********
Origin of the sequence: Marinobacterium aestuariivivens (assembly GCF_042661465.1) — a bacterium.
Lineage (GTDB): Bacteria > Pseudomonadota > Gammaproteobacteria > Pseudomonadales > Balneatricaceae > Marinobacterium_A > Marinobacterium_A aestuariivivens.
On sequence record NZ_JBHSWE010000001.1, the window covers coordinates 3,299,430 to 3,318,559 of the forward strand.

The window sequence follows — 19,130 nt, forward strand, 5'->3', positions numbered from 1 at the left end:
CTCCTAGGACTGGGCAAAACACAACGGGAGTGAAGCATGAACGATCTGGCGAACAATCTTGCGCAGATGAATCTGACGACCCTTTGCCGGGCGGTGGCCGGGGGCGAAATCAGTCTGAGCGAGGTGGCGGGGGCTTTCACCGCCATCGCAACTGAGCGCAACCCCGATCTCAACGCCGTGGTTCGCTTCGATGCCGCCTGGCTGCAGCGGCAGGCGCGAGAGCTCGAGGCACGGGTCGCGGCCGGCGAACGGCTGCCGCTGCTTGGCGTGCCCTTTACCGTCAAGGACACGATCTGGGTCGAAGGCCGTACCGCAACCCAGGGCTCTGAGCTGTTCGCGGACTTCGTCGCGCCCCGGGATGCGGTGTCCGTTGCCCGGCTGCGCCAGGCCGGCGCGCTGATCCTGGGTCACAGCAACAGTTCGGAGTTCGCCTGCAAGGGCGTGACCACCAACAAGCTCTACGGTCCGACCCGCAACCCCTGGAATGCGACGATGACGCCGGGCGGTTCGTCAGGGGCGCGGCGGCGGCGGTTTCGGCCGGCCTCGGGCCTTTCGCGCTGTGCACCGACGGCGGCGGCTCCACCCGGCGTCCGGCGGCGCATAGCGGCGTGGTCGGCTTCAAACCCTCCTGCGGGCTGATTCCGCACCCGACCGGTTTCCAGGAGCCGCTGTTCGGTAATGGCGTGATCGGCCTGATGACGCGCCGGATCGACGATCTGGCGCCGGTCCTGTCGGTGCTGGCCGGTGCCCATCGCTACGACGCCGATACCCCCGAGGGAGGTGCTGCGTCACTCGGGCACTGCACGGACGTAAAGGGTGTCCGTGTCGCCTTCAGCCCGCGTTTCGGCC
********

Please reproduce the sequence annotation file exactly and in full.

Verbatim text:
Origin of the sequence: Marinobacterium aestuariivivens (assembly GCF_042661465.1) — a bacterium.
Lineage (GTDB): Bacteria > Pseudomonadota > Gammaproteobacteria > Pseudomonadales > Balneatricaceae > Marinobacterium_A > Marinobacterium_A aestuariivivens.
On sequence record NZ_JBHSWE010000001.1, the window covers coordinates 3,299,430 to 3,318,559 of the forward strand.

The window sequence follows — 19,130 nt, forward strand, 5'->3', positions numbered from 1 at the left end:
CTCCTAGGACTGGGCAAAACACAACGGGAGTGAAGCATGAACGATCTGGCGAACAATCTTGCGCAGATGAATCTGACGACCCTTTGCCGGGCGGTGGCCGGGGGCGAAATCAGTCTGAGCGAGGTGGCGGGGGCTTTCACCGCCATCGCAACTGAGCGCAACCCCGATCTCAACGCCGTGGTTCGCTTCGATGCCGCCTGGCTGCAGCGGCAGGCGCGAGAGCTCGAGGCACGGGTCGCGGCCGGCGAACGGCTGCCGCTGCTTGGCGTGCCCTTTACCGTCAAGGACACGATCTGGGTCGAAGGCCGTACCGCAACCCAGGGCTCTGAGCTGTTCGCGGACTTCGTCGCGCCCCGGGATGCGGTGTCCGTTGCCCGGCTGCGCCAGGCCGGCGCGCTGATCCTGGGTCACAGCAACAGTTCGGAGTTCGCCTGCAAGGGCGTGACCACCAACAAGCTCTACGGTCCGACCCGCAACCCCTGGAATGCGACGATGACGCCGGGCGGTTCGTCAGGGGCGCGGCGGCGGCGGTTTCGGCCGGCCTCGGGCCTTTCGCGCTGTGCACCGACGGCGGCGGCTCCACCCGGCGTCCGGCGGCGCATAGCGGCGTGGTCGGCTTCAAACCCTCCTGCGGGCTGATTCCGCACCCGACCGGTTTCCAGGAGCCGCTGTTCGGTAATGGCGTGATCGGCCTGATGACGCGCCGGATCGACGATCTGGCGCCGGTCCTGTCGGTGCTGGCCGGTGCCCATCGCTACGACGCCGATACCCCCGAGGGAGGTGCTGCGTCACTCGGGCACTGCACGGACGTAAAGGGTGTCCGTGTCGCCTTCAGCCCGCGTTTCGGCC